August 9, 2020


THE CANNON FILM GUIDE VOLUME 1: 1980-1984 (Book Review)
By Austin Trunick (2020 / 528pp)


Review by Tiger the Terrible😸

You gotta admire author Austin Trunnick's dedication to his subject. This is only the first of three volumes dedicated to the history and output of a single independent studio. Considering Cannon Films' tenure as a viable entity was only 14 years, the fact this book runs over 500 pages should be a good indication of what awaits the reader.

But Cannon wasn't just any independent studio. The brainchild of Menahem Golan & Yoram Globus, the brand remains beloved worldwide by fans of made-to-order movie cheese. As American-International Pictures was to the 50s & 60s, Cannon Films was to the 80s, cranking out hundreds of bandwagon-jumping, budget-conscious, just-add-Bronson titles, as well as some fleeting stabs at respectability with the occasional “prestige” project.

After laying the groundwork with colorful bios and professional histories of Golan & Globus - leading to their purchase of the struggling Cannon Group - Volume 1 covers the first five years. Each subsequent chapter is dedicated to a single film, from initial inspiration through box office performance. Trunnick includes a staggering amount of detail in-between: anecdotes, plot synopses, production issues, criticism and, most entertainingly, behind-the-scenes turmoil and various clashes between some directors' artistic visions and Golan-Globus' general lack of one. That being said, the most interesting chapters are about some of the studio's most notorious trainwrecks, such as Sahara, Bolero and The Apple.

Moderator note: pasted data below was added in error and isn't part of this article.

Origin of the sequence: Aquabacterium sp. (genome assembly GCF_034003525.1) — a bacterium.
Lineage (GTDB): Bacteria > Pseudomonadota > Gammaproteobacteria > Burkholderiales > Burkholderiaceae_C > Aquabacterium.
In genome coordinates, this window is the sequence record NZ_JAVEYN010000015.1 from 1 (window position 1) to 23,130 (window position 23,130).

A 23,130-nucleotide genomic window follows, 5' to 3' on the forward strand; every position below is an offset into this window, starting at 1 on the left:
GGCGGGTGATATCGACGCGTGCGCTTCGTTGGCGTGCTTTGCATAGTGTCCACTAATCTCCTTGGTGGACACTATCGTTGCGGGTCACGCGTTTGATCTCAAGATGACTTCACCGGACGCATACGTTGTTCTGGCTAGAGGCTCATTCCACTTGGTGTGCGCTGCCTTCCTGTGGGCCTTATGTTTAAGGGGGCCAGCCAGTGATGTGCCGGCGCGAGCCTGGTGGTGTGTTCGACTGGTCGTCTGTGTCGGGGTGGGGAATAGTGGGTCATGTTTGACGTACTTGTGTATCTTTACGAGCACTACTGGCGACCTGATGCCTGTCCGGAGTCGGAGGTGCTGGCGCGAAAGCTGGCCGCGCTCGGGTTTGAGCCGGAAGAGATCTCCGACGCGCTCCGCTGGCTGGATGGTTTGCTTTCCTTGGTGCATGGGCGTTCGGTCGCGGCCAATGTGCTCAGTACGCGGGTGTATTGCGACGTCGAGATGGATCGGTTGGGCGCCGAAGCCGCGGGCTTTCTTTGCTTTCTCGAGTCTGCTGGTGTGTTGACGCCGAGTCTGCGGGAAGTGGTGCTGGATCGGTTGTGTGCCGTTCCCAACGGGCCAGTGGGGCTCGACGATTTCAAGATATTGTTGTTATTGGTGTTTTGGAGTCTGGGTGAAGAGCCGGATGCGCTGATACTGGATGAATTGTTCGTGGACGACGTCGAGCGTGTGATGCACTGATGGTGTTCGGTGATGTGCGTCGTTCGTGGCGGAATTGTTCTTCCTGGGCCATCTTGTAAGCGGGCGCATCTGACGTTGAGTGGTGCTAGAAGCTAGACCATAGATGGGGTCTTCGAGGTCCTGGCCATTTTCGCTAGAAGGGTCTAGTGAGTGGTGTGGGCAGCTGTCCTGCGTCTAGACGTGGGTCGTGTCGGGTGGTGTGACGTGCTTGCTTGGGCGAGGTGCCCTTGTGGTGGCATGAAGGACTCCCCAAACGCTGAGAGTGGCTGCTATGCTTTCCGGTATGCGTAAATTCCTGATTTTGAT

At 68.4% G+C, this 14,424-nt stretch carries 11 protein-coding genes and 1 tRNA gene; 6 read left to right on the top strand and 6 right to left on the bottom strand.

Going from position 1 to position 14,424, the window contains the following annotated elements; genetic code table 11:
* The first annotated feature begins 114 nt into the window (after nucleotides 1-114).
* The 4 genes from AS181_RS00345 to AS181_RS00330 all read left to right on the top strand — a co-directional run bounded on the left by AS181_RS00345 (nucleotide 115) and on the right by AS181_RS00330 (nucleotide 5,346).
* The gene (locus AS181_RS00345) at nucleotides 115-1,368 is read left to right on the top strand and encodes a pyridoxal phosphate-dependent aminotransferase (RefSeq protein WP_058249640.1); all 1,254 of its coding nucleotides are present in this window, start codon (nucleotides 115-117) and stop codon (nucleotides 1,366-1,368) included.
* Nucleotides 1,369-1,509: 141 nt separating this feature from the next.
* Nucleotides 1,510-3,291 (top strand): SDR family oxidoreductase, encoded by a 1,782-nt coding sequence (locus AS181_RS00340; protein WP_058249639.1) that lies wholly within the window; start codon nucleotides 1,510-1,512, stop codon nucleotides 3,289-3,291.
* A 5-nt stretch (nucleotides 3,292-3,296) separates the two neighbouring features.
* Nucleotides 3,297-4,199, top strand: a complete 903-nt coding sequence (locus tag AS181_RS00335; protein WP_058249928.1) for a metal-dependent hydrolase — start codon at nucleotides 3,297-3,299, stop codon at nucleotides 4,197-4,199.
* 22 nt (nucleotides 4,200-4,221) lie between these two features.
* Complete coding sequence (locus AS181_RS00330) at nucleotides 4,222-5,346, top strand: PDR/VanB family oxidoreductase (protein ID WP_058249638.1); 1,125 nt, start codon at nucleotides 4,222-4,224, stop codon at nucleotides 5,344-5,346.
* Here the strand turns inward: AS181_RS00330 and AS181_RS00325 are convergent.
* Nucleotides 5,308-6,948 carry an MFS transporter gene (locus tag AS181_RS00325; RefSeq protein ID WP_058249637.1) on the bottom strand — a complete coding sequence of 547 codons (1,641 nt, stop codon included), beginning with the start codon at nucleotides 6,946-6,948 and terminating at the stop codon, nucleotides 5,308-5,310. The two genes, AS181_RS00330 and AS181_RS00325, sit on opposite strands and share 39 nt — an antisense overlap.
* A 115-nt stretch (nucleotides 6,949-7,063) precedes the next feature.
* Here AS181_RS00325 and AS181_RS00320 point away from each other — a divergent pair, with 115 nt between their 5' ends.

But fear not, readers...while Volume 1 doesn't include every Cannon film, the kitschy cult classics we most-associate with the studio are here in abundance (and just as lovingly discussed)...a plethora of ninjas, swordsmen, horny teens, hapless virgins, slashers, urban vigilantes, breakdancers and, of course, more Charles Bronson and Chuck Norris than the surgeon general recommends. Also included is one of the last creative gasps of John Cassavetes (Love Streams), a union of four horror legends (House of Long Shadows) and an attempt at corralling Robert Mitchum long enough to crank out some Oscar bait (That Championship Season).

The stamp of quantity.

Trunnick writes with a lot of affection for his subject while still acknowledging the dubious quality of a majority of the studio's output (though his gushing praise for The Last American Virgin is inexplicable). Each chapter is loaded of enough trivia and facts to placate even those who think they know everything about a particular film. While there are occasional factual errors (Bronson was not the villain in Once Upon a Time in the West), the exhaustive amount of research that went into the book is impressive. My only complaint might be that the plot synopses for each film are waaaay too long. If you've already seen a particular film, you can easily skip several pages without missing much. On the other hand, Trunnick is also sparing readers the torment of actually having to sit through some of these movies.

The book ends just as Cannon Films is beginning to hit its stride, meaning Volume II will obviously feature the glory years, when the studio not-only dominated video shelves, but briefly gave the majors a run for their money. If those years are covered with the same insane attention to detail, it'll be another keeper. In the meantime, The Cannon Film Guide Volume 1 is essential reading, not just for those who still revere these films, but anyone interested in a truly epic rags-to-riches story.



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